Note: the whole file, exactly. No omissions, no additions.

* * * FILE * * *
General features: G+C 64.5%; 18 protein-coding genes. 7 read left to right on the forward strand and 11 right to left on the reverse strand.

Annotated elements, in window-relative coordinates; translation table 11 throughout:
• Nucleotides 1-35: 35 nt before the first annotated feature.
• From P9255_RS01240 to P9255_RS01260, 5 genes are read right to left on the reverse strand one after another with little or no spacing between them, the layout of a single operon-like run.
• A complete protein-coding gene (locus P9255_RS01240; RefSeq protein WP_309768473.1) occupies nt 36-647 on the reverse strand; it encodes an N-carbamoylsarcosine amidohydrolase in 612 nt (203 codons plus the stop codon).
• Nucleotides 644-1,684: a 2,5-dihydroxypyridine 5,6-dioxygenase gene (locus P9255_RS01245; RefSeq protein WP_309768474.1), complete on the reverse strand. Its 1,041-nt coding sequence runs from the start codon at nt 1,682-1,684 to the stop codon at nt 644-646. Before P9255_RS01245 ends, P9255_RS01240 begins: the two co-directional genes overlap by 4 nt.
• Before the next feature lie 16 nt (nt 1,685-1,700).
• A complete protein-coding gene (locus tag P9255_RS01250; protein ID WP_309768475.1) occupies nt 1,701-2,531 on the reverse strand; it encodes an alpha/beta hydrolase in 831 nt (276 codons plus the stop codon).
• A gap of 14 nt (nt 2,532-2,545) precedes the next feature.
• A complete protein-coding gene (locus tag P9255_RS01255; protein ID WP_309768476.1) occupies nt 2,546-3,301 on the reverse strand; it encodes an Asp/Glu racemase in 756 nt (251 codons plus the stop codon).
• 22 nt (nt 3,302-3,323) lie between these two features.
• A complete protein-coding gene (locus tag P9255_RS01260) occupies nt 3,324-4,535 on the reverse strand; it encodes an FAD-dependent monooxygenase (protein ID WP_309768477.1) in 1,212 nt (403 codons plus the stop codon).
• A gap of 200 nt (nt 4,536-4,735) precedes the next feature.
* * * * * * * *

General features: G+C 64.5%; 18 protein-coding genes. 7 read left to right on the forward strand and 11 right to left on the reverse strand.

Annotated elements, in window-relative coordinates; translation table 11 throughout:
• Nucleotides 1-35: 35 nt before the first annotated feature.
• From P9255_RS01240 to P9255_RS01260, 5 genes are read right to left on the reverse strand one after another with little or no spacing between them, the layout of a single operon-like run.
• A complete protein-coding gene (locus P9255_RS01240; RefSeq protein WP_309768473.1) occupies nt 36-647 on the reverse strand; it encodes an N-carbamoylsarcosine amidohydrolase in 612 nt (203 codons plus the stop codon).
• Nucleotides 644-1,684: a 2,5-dihydroxypyridine 5,6-dioxygenase gene (locus P9255_RS01245; RefSeq protein WP_309768474.1), complete on the reverse strand. Its 1,041-nt coding sequence runs from the start codon at nt 1,682-1,684 to the stop codon at nt 644-646. Before P9255_RS01245 ends, P9255_RS01240 begins: the two co-directional genes overlap by 4 nt.
• Before the next feature lie 16 nt (nt 1,685-1,700).
• A complete protein-coding gene (locus tag P9255_RS01250; protein ID WP_309768475.1) occupies nt 1,701-2,531 on the reverse strand; it encodes an alpha/beta hydrolase in 831 nt (276 codons plus the stop codon).
• A gap of 14 nt (nt 2,532-2,545) precedes the next feature.
• A complete protein-coding gene (locus tag P9255_RS01255; protein ID WP_309768476.1) occupies nt 2,546-3,301 on the reverse strand; it encodes an Asp/Glu racemase in 756 nt (251 codons plus the stop codon).
• 22 nt (nt 3,302-3,323) lie between these two features.
• A complete protein-coding gene (locus tag P9255_RS01260) occupies nt 3,324-4,535 on the reverse strand; it encodes an FAD-dependent monooxygenase (protein ID WP_309768477.1) in 1,212 nt (403 codons plus the stop codon).
• A gap of 200 nt (nt 4,536-4,735) precedes the next feature.